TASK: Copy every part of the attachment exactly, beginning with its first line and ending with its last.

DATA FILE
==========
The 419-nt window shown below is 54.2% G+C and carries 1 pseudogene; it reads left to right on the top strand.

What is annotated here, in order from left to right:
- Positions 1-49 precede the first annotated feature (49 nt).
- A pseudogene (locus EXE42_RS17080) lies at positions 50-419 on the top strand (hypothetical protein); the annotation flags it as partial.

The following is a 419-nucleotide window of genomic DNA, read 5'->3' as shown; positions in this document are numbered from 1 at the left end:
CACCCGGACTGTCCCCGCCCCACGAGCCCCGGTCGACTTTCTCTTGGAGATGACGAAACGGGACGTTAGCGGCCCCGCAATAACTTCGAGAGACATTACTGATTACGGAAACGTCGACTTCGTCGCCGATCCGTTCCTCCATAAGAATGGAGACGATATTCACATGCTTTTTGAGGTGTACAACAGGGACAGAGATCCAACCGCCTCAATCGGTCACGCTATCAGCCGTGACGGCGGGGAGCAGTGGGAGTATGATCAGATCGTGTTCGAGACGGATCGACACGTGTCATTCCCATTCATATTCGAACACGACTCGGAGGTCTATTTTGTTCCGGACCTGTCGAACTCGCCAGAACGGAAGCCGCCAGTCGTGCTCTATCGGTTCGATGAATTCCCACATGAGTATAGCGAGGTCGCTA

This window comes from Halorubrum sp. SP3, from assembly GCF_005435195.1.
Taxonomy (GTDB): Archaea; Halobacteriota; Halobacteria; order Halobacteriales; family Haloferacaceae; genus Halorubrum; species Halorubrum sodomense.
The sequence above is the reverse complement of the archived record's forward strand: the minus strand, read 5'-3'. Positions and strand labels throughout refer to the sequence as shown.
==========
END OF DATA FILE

The 419-nt window shown below is 54.2% G+C and carries 1 pseudogene; it reads left to right on the top strand.

What is annotated here, in order from left to right:
- Positions 1-49 precede the first annotated feature (49 nt).
- A pseudogene (locus EXE42_RS17080) lies at positions 50-419 on the top strand (hypothetical protein); the annotation flags it as partial.

The following is a 419-nucleotide window of genomic DNA, read 5'->3' as shown; positions in this document are numbered from 1 at the left end:
CACCCGGACTGTCCCCGCCCCACGAGCCCCGGTCGACTTTCTCTTGGAGATGACGAAACGGGACGTTAGCGGCCCCGCAATAACTTCGAGAGACATTACTGATTACGGAAACGTCGACTTCGTCGCCGATCCGTTCCTCCATAAGAATGGAGACGATATTCACATGCTTTTTGAGGTGTACAACAGGGACAGAGATCCAACCGCCTCAATCGGTCACGCTATCAGCCGTGACGGCGGGGAGCAGTGGGAGTATGATCAGATCGTGTTCGAGACGGATCGACACGTGTCATTCCCATTCATATTCGAACACGACTCGGAGGTCTATTTTGTTCCGGACCTGTCGAACTCGCCAGAACGGAAGCCGCCAGTCGTGCTCTATCGGTTCGATGAATTCCCACATGAGTATAGCGAGGTCGCTA

This window comes from Halorubrum sp. SP3, from assembly GCF_005435195.1.
Taxonomy (GTDB): Archaea; Halobacteriota; Halobacteria; order Halobacteriales; family Haloferacaceae; genus Halorubrum; species Halorubrum sodomense.
The sequence above is the reverse complement of the archived record's forward strand: the minus strand, read 5'-3'. Positions and strand labels throughout refer to the sequence as shown.